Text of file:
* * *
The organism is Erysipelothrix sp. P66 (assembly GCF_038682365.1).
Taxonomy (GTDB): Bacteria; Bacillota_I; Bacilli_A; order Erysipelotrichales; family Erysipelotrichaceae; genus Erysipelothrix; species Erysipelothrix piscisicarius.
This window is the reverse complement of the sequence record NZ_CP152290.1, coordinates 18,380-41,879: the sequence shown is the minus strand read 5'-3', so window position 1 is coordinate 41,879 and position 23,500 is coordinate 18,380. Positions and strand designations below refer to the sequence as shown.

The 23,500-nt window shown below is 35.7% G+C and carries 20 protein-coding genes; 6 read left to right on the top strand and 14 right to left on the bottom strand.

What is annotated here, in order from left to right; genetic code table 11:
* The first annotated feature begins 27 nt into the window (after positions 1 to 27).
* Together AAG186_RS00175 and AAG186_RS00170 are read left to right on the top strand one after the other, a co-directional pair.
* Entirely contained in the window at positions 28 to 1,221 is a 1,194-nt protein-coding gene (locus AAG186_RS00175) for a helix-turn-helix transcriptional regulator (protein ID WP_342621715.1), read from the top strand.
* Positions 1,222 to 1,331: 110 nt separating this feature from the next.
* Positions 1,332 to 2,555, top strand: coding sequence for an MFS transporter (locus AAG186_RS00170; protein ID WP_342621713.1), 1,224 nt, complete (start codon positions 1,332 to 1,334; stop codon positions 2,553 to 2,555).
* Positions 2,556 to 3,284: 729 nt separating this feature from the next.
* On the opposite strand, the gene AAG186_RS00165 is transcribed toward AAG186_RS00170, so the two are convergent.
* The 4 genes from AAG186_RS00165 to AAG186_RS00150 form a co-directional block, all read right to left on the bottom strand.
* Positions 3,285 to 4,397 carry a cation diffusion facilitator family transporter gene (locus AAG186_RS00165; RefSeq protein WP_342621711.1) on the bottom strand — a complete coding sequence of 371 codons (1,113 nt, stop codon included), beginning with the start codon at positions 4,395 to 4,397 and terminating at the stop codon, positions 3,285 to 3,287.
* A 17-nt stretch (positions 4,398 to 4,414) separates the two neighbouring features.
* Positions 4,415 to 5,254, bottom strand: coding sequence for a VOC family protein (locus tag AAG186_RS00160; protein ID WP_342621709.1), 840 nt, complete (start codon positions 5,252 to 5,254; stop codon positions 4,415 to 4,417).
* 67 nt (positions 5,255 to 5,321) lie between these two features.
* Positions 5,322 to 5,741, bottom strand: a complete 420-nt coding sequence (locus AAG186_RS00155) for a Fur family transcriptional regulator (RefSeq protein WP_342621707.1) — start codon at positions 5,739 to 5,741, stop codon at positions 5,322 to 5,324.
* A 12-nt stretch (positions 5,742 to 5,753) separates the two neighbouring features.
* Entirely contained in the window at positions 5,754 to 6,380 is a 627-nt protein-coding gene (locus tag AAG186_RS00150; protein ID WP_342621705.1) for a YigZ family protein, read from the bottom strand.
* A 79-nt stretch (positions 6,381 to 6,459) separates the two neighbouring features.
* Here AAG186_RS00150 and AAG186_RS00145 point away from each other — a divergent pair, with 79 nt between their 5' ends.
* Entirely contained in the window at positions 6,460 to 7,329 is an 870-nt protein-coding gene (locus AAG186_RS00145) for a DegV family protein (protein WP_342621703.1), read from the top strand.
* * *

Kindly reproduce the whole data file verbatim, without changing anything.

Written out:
The organism is Erysipelothrix sp. P66 (assembly GCF_038682365.1).
Taxonomy (GTDB): Bacteria; Bacillota_I; Bacilli_A; order Erysipelotrichales; family Erysipelotrichaceae; genus Erysipelothrix; species Erysipelothrix piscisicarius.
This window is the reverse complement of the sequence record NZ_CP152290.1, coordinates 18,380-41,879: the sequence shown is the minus strand read 5'-3', so window position 1 is coordinate 41,879 and position 23,500 is coordinate 18,380. Positions and strand designations below refer to the sequence as shown.

The 23,500-nt window shown below is 35.7% G+C and carries 20 protein-coding genes; 6 read left to right on the top strand and 14 right to left on the bottom strand.

What is annotated here, in order from left to right; genetic code table 11:
* The first annotated feature begins 27 nt into the window (after positions 1 to 27).
* Together AAG186_RS00175 and AAG186_RS00170 are read left to right on the top strand one after the other, a co-directional pair.
* Entirely contained in the window at positions 28 to 1,221 is a 1,194-nt protein-coding gene (locus AAG186_RS00175) for a helix-turn-helix transcriptional regulator (protein ID WP_342621715.1), read from the top strand.
* Positions 1,222 to 1,331: 110 nt separating this feature from the next.
* Positions 1,332 to 2,555, top strand: coding sequence for an MFS transporter (locus AAG186_RS00170; protein ID WP_342621713.1), 1,224 nt, complete (start codon positions 1,332 to 1,334; stop codon positions 2,553 to 2,555).
* Positions 2,556 to 3,284: 729 nt separating this feature from the next.
* On the opposite strand, the gene AAG186_RS00165 is transcribed toward AAG186_RS00170, so the two are convergent.
* The 4 genes from AAG186_RS00165 to AAG186_RS00150 form a co-directional block, all read right to left on the bottom strand.
* Positions 3,285 to 4,397 carry a cation diffusion facilitator family transporter gene (locus AAG186_RS00165; RefSeq protein WP_342621711.1) on the bottom strand — a complete coding sequence of 371 codons (1,113 nt, stop codon included), beginning with the start codon at positions 4,395 to 4,397 and terminating at the stop codon, positions 3,285 to 3,287.
* A 17-nt stretch (positions 4,398 to 4,414) separates the two neighbouring features.
* Positions 4,415 to 5,254, bottom strand: coding sequence for a VOC family protein (locus tag AAG186_RS00160; protein ID WP_342621709.1), 840 nt, complete (start codon positions 5,252 to 5,254; stop codon positions 4,415 to 4,417).
* 67 nt (positions 5,255 to 5,321) lie between these two features.
* Positions 5,322 to 5,741, bottom strand: a complete 420-nt coding sequence (locus AAG186_RS00155) for a Fur family transcriptional regulator (RefSeq protein WP_342621707.1) — start codon at positions 5,739 to 5,741, stop codon at positions 5,322 to 5,324.
* A 12-nt stretch (positions 5,742 to 5,753) separates the two neighbouring features.
* Entirely contained in the window at positions 5,754 to 6,380 is a 627-nt protein-coding gene (locus tag AAG186_RS00150; protein ID WP_342621705.1) for a YigZ family protein, read from the bottom strand.
* A 79-nt stretch (positions 6,381 to 6,459) separates the two neighbouring features.
* Here AAG186_RS00150 and AAG186_RS00145 point away from each other — a divergent pair, with 79 nt between their 5' ends.
* Entirely contained in the window at positions 6,460 to 7,329 is an 870-nt protein-coding gene (locus AAG186_RS00145) for a DegV family protein (protein WP_342621703.1), read from the top strand.